Here's Everything You Didn't Know About The Dreamcast

Beginning life in the increasingly crowded games market in 1998 and checking out just a handful of years later in 2001, the Dreamcast had a rather interesting run, becoming adored by many despite its brief lifespan. For those of you still left in the dark concerning Sega’s last console, Did You Know Gaming is here to fill in the details with its latest video tutorial, this time pulling back the curtain on the too-good-to-live Dreamcast game console.

For many, the Sega Dreamcast is something of a mythological creature. Maybe you had a friend who played one or you remember those TV ads featuring all sorts of game characters hanging out and partying together but, as poor sales figures show, not a heck of a lot of people actually owned one of the consoles themselves.

It was a games machine ahead of its time, introducing widespread online play and internet access to the home console scene, beefing up the presence of 3D games, as well as implementing several design ideas and peripherals that went on to see even greater success via similar devices designed by competitors.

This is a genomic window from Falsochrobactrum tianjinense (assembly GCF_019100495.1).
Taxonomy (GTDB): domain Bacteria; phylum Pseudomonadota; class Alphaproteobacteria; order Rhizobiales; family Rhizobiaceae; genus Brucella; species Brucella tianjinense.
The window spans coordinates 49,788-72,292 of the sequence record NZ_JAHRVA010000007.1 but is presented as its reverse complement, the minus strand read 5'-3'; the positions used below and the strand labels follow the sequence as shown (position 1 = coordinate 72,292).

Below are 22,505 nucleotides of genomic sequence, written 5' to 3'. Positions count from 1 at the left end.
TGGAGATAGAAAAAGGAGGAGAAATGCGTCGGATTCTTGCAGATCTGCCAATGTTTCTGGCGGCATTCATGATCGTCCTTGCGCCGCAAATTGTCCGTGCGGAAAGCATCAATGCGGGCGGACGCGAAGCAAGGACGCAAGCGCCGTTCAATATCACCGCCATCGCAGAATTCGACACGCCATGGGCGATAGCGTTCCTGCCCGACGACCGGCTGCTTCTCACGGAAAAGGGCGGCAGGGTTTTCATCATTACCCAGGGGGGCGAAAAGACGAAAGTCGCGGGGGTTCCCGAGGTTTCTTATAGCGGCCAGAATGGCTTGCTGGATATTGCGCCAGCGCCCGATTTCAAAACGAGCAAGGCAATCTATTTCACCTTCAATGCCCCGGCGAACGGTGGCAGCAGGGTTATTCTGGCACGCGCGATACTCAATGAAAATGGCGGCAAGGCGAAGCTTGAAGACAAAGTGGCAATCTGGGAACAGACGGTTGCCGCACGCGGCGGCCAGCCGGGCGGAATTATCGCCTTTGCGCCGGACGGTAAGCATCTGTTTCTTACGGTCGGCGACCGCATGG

The Dreamcast was also an edgy machine, throwing aside tradition in order to carve out a path all its own. From the bizarre gamepad and memory card units to games that were as bright as Nintendo offering but as mature as those available on PlayStation, it really did offer a nice mix of content that you simply couldn’t find anywhere else.

Unfortunately, with other, more popular consoles hitting the market and game discs that were far too easy to pirate, the Dreamcast’s days were numbered. It was a bright star that burned out quickly, and it’s still fondly remembered by many a gamer to this day.

The Dreamcast is an intriguing part of gaming’s history, which is why it serves as such great fodder for this latest Did You Know Gaming’s educational piece. Strap in for about 10 minutes worth of history covering the birth of the console, its brief rise in popularity and sudden fall from grace. It’s a console that died ahead of its time, yet unlicensed games are still being made for it to this day. With a bit of finagling, you can even play in still-active online communities of diehard fans who refuse to let the dream die.

If nothing else, this latest Did You Know fills in a lot of quick details on an important era in gaming, so consider it mandatory viewing if you want to know more about the wild west days of this insane industry.

Ryan Winslett

Staff Writer for CinemaBlend.